Over here: http://www.businessi...america-2013-6#
Nice use of colour to present the data.
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Except that it masks the sample size. From these maps you might assume that hundreds of thousands of people were surveyed, instead of 10,000. On the original maps you can see the areas of the country that weren't heard from at all.
Maps should not imply false precision.
Sample size is very improtant and perhaps they should have a clearer indication of the sample in the final maps, but I'd say they pretty much nailed the US population distribution:
The purpose of maps like this are to reveal patterns and I think they got decent results. Some of the patterns are more subtle than others and may have improved with a larger sample size, but I don't feel lied to. Maybe we have an advantage other map readers don't in understanding how maps like this are built but I don't know if I'd suggest it was bad science or bad mapping. It's actually a pretty typical methodology.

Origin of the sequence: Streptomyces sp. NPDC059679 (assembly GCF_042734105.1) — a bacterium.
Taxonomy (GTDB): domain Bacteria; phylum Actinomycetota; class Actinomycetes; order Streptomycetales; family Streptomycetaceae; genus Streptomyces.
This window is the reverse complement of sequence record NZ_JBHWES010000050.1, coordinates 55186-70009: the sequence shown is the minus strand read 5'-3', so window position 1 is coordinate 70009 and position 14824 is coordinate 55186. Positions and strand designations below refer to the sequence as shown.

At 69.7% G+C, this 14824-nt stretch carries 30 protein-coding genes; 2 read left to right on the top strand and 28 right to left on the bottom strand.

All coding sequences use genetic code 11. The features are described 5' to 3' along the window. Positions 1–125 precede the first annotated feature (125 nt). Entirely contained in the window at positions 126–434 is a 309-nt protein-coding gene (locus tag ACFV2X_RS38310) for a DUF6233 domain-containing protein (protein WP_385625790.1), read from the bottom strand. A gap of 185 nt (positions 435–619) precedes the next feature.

I wouldn't look at this as a predictive surface like you might a precipitation or tempertaure map, although both use sampleing and interpolation to extend limited samples into full coverage surfaces.
For comparison NOAA says they currently rely on only 1500 weather stations (down from 6000) to model global climate. NWS has around 2000 stations (plus a 5000 station "cooperative" network) in the US. Pretty similar, and ultiamtely smaller, sample sizes.
GIS Reference and Instruction Specialist, Stanford Geospatial Center.
Fascinating maps! I am glad Dennis found the raw data as I was wondering about their sample size as well. It would be interesting to see the ratio of the sample size to actual population by state to see if there was any implied skew.
I think it was rather well done and mirrored my own dialect (eg. I say crick and was raised in Montana).
Screen shot 2013-06-06 at 3.10.40 PM.png 50.32KB 1 downloads
Oregon Metro - Portland, OR
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